Yahoo Finance's Brian Cheung discusses mortgage market activity being driven by borrowers with higher credit scores.
BRIAN CHEUNG: But of course, the biggest form of household debt does remain mortgages. And the housing market is hot, although it's getting a little less hot. This data comes from the New York Fed. They just released it about a few minutes ago. And it shows the incredible jump that we saw in mortgage originations since the pandemic. This is volumes. But it's also coinciding with a pretty sharp drop, as well.
And what makes all of this really notable is that all the activity is being driven by the green line here, because we're breaking this out by credit score. These are households in better credit positions, with scores above 760. You're not seeing the kind of sharp subprime mortgage origination volume that we saw prior to the 2008 financial crisis, where you saw, again, households with less than a 760 or a 720 credit score were very much a big part of the mortgage bubble. So a very different story here, although, again, these volumes we haven't seen these in a while, Akiko.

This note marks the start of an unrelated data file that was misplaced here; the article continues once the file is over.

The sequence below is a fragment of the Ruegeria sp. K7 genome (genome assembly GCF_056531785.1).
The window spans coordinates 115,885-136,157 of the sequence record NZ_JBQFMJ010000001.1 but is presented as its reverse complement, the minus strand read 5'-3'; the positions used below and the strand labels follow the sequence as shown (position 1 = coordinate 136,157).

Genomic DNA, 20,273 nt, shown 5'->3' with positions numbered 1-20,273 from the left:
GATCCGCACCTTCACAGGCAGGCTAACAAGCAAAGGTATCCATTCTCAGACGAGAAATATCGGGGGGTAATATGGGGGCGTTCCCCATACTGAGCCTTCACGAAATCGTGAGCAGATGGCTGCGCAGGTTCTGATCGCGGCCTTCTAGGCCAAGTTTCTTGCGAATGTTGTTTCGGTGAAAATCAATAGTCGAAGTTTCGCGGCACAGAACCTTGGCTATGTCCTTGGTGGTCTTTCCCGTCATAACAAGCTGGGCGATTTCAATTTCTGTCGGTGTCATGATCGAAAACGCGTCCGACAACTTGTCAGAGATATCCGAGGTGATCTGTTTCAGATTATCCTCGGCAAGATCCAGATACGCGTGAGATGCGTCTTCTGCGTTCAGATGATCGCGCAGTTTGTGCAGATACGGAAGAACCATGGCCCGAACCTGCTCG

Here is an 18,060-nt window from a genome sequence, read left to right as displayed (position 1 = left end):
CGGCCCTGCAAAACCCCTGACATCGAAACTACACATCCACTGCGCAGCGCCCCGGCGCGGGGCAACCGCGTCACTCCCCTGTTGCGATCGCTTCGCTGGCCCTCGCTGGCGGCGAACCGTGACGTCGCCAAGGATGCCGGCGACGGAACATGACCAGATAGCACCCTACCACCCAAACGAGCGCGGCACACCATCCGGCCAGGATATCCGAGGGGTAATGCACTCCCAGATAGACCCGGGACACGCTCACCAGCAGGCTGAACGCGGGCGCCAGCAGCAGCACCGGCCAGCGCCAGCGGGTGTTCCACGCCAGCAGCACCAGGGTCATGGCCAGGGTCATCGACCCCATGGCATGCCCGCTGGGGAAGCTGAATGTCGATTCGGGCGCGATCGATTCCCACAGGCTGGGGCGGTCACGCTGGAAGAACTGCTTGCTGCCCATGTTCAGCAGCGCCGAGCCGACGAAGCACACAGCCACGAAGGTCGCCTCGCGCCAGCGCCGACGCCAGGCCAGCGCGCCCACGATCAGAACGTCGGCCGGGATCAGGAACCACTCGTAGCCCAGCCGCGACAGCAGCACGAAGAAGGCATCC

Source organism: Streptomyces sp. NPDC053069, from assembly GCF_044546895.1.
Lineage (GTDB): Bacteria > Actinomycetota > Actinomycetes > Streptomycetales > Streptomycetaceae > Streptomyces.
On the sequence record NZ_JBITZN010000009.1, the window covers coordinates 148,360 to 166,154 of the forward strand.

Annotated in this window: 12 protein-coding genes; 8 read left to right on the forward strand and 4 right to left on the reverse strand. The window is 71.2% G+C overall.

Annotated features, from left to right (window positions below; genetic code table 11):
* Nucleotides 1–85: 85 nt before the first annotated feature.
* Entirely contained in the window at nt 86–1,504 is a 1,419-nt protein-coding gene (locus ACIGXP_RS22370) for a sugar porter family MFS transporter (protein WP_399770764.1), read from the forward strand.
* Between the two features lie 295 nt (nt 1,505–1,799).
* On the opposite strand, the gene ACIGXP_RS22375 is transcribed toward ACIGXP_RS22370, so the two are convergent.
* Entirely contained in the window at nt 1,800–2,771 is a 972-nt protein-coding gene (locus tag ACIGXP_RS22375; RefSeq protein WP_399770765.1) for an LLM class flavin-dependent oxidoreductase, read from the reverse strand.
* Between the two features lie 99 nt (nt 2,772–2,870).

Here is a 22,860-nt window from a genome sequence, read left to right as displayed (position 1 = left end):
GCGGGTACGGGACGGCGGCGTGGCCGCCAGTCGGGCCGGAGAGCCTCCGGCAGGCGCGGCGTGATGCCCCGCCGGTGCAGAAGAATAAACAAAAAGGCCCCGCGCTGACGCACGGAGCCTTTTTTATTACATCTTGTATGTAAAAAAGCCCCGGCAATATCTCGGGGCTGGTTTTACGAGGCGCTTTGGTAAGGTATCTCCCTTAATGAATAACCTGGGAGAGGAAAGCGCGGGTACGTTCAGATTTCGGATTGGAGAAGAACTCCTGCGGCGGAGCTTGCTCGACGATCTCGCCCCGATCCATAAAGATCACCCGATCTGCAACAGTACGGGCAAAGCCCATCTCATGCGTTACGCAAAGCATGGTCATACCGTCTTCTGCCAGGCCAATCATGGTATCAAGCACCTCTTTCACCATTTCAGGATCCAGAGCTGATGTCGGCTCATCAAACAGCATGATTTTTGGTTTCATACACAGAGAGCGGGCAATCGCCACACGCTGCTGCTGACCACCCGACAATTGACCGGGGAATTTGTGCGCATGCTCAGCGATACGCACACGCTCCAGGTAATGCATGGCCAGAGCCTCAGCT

AKIKO FUJITA: $16 trillion household debt [? coming. ?]
BRIAN CHEUNG: Yeah.
AKIKO FUJITA: I mean, that-- does that point to increasing pressure coming from cost increases--
BRIAN CHEUNG: Well, I was going to say, I mean, this is a volume in terms of dollars. And that makes sense, because not only has there been, you know, just a larger amount of households looking to make moves here, but also the value of the houses that they're actually taking mortgages on have also increased, especially in a lot of the hot housing markets, when you think of New York City, San Francisco, also these up-and-coming areas like Austin and Boise, as well. We'll see, again, if those trends reverse in those markets. But coming up on the other side, as economic uncertainty looms over the United States--